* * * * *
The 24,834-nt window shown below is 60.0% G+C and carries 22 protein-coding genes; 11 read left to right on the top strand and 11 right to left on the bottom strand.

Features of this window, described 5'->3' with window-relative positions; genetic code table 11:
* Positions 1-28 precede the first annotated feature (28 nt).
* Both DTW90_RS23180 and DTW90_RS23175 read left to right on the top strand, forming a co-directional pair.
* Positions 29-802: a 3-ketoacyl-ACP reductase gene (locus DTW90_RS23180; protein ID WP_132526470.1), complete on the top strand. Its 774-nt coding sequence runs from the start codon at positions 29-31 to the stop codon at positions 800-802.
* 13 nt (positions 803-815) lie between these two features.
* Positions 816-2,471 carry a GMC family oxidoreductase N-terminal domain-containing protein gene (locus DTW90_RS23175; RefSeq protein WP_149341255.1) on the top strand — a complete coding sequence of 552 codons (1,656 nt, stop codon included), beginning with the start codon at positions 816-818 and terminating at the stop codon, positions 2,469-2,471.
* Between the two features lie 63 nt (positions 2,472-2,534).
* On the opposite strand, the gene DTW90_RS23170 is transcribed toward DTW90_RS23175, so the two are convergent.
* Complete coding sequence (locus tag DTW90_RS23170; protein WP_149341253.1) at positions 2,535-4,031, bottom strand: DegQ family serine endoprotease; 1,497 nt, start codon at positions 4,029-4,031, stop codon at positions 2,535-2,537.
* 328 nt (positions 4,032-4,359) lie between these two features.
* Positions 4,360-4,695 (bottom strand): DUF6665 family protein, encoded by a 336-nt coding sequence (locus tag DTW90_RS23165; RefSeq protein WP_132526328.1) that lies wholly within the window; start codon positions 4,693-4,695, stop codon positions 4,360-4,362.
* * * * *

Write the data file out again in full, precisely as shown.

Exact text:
The 24,834-nt window shown below is 60.0% G+C and carries 22 protein-coding genes; 11 read left to right on the top strand and 11 right to left on the bottom strand.

Features of this window, described 5'->3' with window-relative positions; genetic code table 11:
* Positions 1-28 precede the first annotated feature (28 nt).
* Both DTW90_RS23180 and DTW90_RS23175 read left to right on the top strand, forming a co-directional pair.
* Positions 29-802: a 3-ketoacyl-ACP reductase gene (locus DTW90_RS23180; protein ID WP_132526470.1), complete on the top strand. Its 774-nt coding sequence runs from the start codon at positions 29-31 to the stop codon at positions 800-802.
* 13 nt (positions 803-815) lie between these two features.
* Positions 816-2,471 carry a GMC family oxidoreductase N-terminal domain-containing protein gene (locus DTW90_RS23175; RefSeq protein WP_149341255.1) on the top strand — a complete coding sequence of 552 codons (1,656 nt, stop codon included), beginning with the start codon at positions 816-818 and terminating at the stop codon, positions 2,469-2,471.
* Between the two features lie 63 nt (positions 2,472-2,534).
* On the opposite strand, the gene DTW90_RS23170 is transcribed toward DTW90_RS23175, so the two are convergent.
* Complete coding sequence (locus tag DTW90_RS23170; protein WP_149341253.1) at positions 2,535-4,031, bottom strand: DegQ family serine endoprotease; 1,497 nt, start codon at positions 4,029-4,031, stop codon at positions 2,535-2,537.
* 328 nt (positions 4,032-4,359) lie between these two features.
* Positions 4,360-4,695 (bottom strand): DUF6665 family protein, encoded by a 336-nt coding sequence (locus tag DTW90_RS23165; RefSeq protein WP_132526328.1) that lies wholly within the window; start codon positions 4,693-4,695, stop codon positions 4,360-4,362.